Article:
When coffee competes with kale

The idea of waking up early and sitting down at your desk with a fragrant cappuccino early, knowing what needs to be done that day and what you need to move to gives an energetic feeling in itself. While the day has not even started you drink your cappuccino with abandon, the day could not wish for a better start. A recognizable image?

Like many other people, I have a cappuccino morning ritual. It provides an extra boost in the morning. ‘boost’ in de ochtend. Just the thought of the smell puts a smile on my face. My coffee supplier is only too happy about it. It gets him a loyal customer. My 'coffee man' loves his job. He ensures that I never miss out, the quality of the coffee is top notch, which justifies a higher price. He keeps a close eye on his coffee competitors and immediately adjusts his offer when necessary. No big deal for my coffee guy. Or ... is there?

Far too often we look to our traditional competitors. Because that's how we think, if our competition does better then customers will walk away. Because of this view, we only have eyes for our competitors. As long as we are cheaper, or can deliver faster, or our product just has more features, or has better features only then can we withstand the competition. But what if your arguments do not appeal to the motives of your customers? That your arguments do not contribute to a purchase by your customer?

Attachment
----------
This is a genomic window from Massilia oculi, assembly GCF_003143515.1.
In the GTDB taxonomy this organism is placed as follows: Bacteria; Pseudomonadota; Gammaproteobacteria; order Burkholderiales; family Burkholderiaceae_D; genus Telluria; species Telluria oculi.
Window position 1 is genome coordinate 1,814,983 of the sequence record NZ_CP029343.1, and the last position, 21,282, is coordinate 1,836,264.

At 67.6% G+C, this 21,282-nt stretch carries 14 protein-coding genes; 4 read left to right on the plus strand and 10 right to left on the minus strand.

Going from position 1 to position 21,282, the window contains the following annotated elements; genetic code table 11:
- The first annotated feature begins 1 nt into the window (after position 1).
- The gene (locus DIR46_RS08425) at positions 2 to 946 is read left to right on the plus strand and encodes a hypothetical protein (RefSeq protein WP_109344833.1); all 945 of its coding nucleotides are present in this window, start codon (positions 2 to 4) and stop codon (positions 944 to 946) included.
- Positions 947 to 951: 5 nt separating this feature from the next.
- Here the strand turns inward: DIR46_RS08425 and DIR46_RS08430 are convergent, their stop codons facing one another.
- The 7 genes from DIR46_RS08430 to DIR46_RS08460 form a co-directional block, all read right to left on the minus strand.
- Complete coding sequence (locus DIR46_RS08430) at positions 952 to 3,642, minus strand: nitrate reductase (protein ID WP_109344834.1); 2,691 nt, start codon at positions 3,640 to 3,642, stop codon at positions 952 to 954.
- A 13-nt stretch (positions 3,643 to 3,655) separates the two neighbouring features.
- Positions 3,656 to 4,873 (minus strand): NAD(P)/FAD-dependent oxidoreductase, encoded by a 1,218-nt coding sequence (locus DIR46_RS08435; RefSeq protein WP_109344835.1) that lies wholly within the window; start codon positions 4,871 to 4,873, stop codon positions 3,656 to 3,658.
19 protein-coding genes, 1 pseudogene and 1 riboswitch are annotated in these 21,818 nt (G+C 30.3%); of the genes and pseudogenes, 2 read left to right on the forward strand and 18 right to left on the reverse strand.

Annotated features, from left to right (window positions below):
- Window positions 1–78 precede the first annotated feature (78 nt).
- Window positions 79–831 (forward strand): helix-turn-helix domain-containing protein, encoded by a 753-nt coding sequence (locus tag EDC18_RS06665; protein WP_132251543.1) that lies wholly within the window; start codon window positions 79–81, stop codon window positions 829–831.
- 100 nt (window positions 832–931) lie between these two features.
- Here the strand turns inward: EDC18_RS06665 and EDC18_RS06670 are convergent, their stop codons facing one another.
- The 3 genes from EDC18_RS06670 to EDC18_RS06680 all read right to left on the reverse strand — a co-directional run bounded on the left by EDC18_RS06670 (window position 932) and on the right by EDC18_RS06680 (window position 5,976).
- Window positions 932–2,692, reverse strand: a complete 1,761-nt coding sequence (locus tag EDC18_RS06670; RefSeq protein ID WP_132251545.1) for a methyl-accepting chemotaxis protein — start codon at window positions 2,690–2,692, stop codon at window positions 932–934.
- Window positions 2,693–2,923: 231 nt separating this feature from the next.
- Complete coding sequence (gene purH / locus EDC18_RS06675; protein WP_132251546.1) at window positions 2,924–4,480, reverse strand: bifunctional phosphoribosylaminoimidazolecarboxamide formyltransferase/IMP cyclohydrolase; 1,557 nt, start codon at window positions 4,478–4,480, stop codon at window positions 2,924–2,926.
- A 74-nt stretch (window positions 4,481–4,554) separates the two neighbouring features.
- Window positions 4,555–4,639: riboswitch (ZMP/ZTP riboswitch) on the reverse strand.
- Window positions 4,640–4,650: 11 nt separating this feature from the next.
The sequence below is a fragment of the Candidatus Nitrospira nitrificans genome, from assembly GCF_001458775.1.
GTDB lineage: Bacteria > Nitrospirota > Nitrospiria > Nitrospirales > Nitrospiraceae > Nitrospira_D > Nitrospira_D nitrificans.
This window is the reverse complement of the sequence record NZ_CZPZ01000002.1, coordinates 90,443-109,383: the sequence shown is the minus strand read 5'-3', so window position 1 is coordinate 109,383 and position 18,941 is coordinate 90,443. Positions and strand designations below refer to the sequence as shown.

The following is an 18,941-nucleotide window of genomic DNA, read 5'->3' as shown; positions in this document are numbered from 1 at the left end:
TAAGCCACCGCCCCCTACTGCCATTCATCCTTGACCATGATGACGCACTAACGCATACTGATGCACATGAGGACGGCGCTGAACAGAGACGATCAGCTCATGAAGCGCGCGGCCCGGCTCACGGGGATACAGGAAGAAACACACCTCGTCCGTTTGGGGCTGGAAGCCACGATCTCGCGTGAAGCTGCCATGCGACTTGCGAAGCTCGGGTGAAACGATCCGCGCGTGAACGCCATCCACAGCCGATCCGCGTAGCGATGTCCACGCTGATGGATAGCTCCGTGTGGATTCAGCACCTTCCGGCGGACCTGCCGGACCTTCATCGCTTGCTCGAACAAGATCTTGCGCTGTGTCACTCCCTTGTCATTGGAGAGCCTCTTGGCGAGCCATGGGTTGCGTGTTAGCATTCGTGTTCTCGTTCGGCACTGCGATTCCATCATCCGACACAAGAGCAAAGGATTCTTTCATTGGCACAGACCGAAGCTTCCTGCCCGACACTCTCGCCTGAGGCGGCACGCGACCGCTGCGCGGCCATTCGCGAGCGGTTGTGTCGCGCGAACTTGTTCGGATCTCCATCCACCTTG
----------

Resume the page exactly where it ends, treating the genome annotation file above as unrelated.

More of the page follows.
Without understanding the motivations of your customers, you are staring at a dense fog in the dark. You simply don't know where your customer is moving. If your customer chooses to start the morning fresh and fruity so that he can have a healthy start to the day, suddenly the familiar cup of cappuccino no longer fits into the morning ritual. Instead, a healthy smoothie based on fruit and kale is on the menu in the morning. Suddenly coffee is competing with kale, something you never expected. It shows once again that preference for a particular product is based on customer motivations. Working with the Job stories method helps to gain a better insight.

The advice is to look less at your selection. Make sure you have a good insight into the motivations of your customers. With the right insight, you can quickly and sufficiently help your customers achieve their goals. Only then will there be a real competitive advantage. Without a distinctive product, all other commercial activities are purely cosmetic in nature.

Ruud Olijve

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